The comparable sales approach “is most appropriate when there is an active market for the type of property at issue such that sufficient data are available to make a comparative analysis.” Snider, 156 S.W.3d at 348. For this reason, the comparable sales approach is typically used to value residential property. “The comparable sales approach uses prices paid for similar properties in arms-length transactions and adjusts those prices to account for differences between the properties.” Id. at 347-48 (internal quotation omitted). “Comparable sales consist of evidence of sales reasonably related in time and distance and involve land comparable in character.” Id. at 348.
The hearing officer is the finder of fact and determines the credibility and weight of the evidence. Kelly v. Mo. Dep’t of Soc. Servs., Family Support Div., 456 S.W.3d 107, 111 (Mo. App. W.D. 2015). The finder of fact in an administrative hearing determines the credibility and weight of expert testimony. Hornbeck v. Spectra Painting, Inc., 370 S.W.3d 624, 632 (Mo. banc 2012). “It is within the purview of the hearing officer to determine the method of valuation to be adopted in a given case.” Tibbs v. Poplar Bluff Assocs. I, L.P., 599 S.W.3d 1, 9 (Mo. App. S.D. 2020). The hearing officer “may inquire of the owner of the property or of any other party to the appeal regarding any matter or issue relevant to the valuation, subclassification or assessment of the property.” Section 138.430.2. The Hearing Officer’s decision regarding the assessment or valuation of the property may be based solely upon his inquiry and any evidence presented by the parties, or based solely upon evidence presented by the parties. Id.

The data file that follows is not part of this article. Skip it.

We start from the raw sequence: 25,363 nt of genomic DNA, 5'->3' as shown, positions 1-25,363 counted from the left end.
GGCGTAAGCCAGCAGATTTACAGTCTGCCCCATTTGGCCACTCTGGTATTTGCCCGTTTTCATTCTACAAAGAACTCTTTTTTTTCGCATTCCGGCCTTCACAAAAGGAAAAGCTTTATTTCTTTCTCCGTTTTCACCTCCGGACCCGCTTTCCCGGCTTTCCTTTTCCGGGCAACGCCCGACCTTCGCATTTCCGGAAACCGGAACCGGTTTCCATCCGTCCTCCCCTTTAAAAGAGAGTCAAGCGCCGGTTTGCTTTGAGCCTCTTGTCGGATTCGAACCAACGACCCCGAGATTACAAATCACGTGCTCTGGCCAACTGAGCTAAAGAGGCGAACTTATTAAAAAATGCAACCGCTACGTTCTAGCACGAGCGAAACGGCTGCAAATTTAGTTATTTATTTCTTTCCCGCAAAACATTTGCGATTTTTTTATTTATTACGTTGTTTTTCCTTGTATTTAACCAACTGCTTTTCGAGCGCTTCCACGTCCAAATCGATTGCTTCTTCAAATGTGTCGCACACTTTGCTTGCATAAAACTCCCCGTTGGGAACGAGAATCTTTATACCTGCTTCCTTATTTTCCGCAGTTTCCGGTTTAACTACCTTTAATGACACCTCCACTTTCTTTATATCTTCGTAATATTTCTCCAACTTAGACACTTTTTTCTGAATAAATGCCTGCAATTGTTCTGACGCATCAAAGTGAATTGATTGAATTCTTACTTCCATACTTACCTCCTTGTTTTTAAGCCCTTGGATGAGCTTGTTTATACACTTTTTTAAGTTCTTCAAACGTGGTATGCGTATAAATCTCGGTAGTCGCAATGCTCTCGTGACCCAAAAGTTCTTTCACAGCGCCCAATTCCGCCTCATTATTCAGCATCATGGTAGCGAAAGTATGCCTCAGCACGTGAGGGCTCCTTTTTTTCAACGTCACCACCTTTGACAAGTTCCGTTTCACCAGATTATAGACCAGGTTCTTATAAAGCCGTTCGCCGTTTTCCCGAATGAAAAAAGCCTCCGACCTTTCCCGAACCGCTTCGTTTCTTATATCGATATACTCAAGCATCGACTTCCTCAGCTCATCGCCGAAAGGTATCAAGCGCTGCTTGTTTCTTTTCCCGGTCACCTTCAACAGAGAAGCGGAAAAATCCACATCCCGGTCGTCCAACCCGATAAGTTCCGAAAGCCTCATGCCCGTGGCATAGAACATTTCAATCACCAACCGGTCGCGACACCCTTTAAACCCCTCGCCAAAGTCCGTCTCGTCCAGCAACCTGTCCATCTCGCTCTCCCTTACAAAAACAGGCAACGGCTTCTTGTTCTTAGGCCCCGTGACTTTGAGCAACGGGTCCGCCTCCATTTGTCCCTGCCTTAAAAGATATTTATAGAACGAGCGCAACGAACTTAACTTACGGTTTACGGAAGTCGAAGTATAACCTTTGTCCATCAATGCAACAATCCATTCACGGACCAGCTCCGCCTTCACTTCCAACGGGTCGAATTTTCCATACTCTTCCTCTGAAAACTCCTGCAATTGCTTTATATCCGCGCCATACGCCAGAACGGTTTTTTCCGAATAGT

- Complainant’s Burden of Proof
The BOE’s valuation is presumptively correct. Rinehart v. Laclede Gas Co., 607 S.W.3d 220, 227 (Mo. App. W.D. 2020). To prove overvaluation, a taxpayer must rebut the BOE’s presumptively correct valuation and prove the “value that should have been placed on the property.” Snider, 156 S.W.3d at 346. The taxpayer’s evidence must be both “substantial and persuasive.” Id. “Substantial evidence is that evidence which, if true, has probative force upon the issues, and from which the trier of fact can reasonably decide the case on the fact issues.” Savage, 722 S.W.2d at 77 (internal quotation omitted). Evidence is persuasive when it has “sufficient weight and probative value to convince the trier of fact.” Daly v. P.D. George Co., 77 S.W.3d 645, 651 (Mo. App. E.D. 2002); see also White v. Dir. of Revenue, 321 S.W.3d 298, 305 (Mo. banc 2010) (noting the burden of persuasion is the “party’s duty to convince the fact-finder to view the facts in a way that favors that party”). A taxpayer does not meet his burden if evidence on any essential element of his case leaves the STC “in the nebulous twilight of speculation, conjecture and surmise.” See, Rossman v. G.G.C. Corp. of Missouri, 596 S.W.2d 469, 471 (Mo. App. 1980).
- Complainant Did Not Prove Overvaluation.